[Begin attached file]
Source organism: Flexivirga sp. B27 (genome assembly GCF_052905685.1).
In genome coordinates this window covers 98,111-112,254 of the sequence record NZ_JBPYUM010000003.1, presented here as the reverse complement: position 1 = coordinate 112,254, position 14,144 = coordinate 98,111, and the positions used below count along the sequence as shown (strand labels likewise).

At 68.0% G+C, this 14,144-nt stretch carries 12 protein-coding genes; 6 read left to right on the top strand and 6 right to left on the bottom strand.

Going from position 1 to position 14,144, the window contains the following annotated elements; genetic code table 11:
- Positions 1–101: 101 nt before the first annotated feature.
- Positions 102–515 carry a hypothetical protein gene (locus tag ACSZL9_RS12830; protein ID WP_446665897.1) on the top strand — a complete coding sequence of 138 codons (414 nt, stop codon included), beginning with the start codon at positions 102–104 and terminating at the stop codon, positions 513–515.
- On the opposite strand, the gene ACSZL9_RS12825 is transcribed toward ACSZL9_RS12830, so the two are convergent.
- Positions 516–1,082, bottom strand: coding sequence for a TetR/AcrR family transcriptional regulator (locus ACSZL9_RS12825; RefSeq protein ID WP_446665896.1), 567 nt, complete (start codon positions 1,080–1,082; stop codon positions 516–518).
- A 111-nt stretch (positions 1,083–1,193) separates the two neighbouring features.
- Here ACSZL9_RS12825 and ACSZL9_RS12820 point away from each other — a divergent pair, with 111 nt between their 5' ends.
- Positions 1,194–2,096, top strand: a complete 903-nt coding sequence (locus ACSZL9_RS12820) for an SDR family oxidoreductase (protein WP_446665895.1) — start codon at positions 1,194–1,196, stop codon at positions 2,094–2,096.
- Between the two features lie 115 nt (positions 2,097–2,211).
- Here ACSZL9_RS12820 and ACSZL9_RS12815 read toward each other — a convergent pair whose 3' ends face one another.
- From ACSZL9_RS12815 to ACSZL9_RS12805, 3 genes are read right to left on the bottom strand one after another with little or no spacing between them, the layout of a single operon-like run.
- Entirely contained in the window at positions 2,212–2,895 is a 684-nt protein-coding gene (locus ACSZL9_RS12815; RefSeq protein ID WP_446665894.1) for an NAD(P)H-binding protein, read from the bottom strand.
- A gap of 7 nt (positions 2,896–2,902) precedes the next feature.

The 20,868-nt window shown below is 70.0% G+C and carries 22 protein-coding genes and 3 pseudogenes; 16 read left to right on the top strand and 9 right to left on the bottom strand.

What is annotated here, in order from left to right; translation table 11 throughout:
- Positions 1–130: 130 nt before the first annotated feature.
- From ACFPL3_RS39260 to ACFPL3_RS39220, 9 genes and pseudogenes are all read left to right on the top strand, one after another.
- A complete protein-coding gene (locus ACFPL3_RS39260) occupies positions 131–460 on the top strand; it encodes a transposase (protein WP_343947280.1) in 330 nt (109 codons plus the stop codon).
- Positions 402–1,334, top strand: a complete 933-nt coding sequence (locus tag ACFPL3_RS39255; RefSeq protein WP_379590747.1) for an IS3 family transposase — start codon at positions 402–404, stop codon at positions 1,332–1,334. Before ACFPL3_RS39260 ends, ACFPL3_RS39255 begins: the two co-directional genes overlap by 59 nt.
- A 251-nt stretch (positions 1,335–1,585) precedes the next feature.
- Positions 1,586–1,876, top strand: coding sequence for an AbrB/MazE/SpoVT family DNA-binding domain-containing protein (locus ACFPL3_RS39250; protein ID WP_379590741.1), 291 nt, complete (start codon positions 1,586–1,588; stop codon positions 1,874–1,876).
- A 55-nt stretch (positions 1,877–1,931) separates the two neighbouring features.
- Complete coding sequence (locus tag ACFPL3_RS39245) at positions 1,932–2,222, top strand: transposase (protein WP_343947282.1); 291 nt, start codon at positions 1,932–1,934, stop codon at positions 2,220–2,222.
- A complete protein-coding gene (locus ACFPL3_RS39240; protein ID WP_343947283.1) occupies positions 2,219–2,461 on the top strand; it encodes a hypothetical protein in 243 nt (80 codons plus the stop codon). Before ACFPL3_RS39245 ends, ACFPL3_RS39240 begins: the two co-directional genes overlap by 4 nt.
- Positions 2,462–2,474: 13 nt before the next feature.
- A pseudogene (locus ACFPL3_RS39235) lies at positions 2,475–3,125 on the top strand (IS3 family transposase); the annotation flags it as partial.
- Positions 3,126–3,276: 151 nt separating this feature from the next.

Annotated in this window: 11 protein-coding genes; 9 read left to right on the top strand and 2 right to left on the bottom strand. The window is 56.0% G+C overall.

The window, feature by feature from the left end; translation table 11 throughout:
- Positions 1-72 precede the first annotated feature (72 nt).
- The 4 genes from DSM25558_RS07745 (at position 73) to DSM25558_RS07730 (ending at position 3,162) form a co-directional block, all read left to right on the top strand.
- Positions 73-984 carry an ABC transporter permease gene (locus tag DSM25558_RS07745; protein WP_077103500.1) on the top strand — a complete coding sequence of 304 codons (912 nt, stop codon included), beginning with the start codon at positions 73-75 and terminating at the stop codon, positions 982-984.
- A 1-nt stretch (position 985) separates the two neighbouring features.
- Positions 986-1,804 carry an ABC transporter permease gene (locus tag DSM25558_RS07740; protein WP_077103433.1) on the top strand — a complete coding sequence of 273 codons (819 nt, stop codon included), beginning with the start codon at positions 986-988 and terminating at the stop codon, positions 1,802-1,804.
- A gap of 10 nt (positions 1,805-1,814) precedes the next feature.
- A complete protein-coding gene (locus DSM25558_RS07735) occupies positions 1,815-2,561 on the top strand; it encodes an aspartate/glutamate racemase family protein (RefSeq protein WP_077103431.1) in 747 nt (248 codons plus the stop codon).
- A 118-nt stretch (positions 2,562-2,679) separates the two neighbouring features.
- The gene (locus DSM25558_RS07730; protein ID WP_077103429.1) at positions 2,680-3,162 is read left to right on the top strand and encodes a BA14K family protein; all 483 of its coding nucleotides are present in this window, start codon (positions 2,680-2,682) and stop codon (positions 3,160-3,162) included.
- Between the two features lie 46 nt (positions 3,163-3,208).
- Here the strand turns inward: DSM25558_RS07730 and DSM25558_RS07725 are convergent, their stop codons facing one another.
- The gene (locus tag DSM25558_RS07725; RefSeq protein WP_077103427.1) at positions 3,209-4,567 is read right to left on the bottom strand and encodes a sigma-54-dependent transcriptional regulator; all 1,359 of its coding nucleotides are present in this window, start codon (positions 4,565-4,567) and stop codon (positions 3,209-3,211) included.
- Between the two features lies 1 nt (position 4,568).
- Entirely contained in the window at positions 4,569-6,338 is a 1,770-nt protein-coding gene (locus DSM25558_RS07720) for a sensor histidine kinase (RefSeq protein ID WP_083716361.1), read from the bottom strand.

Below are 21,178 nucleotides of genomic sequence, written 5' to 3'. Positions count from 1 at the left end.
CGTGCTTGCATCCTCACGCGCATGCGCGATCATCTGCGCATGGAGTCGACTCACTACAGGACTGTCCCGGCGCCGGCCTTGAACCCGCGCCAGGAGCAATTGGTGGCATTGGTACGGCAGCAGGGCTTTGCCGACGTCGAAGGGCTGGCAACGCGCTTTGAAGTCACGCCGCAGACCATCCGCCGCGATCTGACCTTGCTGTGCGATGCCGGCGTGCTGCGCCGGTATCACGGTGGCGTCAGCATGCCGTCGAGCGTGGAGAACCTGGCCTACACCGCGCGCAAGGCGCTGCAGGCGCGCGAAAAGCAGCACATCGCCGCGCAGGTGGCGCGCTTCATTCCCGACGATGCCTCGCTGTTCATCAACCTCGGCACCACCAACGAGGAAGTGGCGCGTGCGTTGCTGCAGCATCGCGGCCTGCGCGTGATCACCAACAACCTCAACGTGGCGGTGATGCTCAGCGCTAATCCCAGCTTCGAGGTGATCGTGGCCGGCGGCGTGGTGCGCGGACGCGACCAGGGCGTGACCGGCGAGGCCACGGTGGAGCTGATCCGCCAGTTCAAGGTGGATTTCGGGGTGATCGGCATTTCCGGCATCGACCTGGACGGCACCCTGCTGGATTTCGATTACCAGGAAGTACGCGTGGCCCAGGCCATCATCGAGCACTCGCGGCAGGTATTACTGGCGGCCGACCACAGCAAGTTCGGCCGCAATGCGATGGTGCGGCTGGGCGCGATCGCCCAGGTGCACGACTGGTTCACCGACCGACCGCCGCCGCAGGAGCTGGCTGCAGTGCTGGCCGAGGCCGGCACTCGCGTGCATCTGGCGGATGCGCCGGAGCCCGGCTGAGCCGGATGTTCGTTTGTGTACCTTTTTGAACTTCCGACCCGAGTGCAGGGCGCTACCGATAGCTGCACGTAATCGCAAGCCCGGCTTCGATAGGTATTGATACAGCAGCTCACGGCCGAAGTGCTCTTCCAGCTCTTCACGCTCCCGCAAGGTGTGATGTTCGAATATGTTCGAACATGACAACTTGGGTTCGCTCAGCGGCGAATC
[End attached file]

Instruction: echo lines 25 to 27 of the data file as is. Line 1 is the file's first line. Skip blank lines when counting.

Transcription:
- A 55-nt stretch (positions 1,877–1,931) separates the two neighbouring features.
- Complete coding sequence (locus tag ACFPL3_RS39245) at positions 1,932–2,222, top strand: transposase (protein WP_343947282.1); 291 nt, start codon at positions 1,932–1,934, stop codon at positions 2,220–2,222.
- A complete protein-coding gene (locus ACFPL3_RS39240; protein ID WP_343947283.1) occupies positions 2,219–2,461 on the top strand; it encodes a hypothetical protein in 243 nt (80 codons plus the stop codon). Before ACFPL3_RS39245 ends, ACFPL3_RS39240 begins: the two co-directional genes overlap by 4 nt.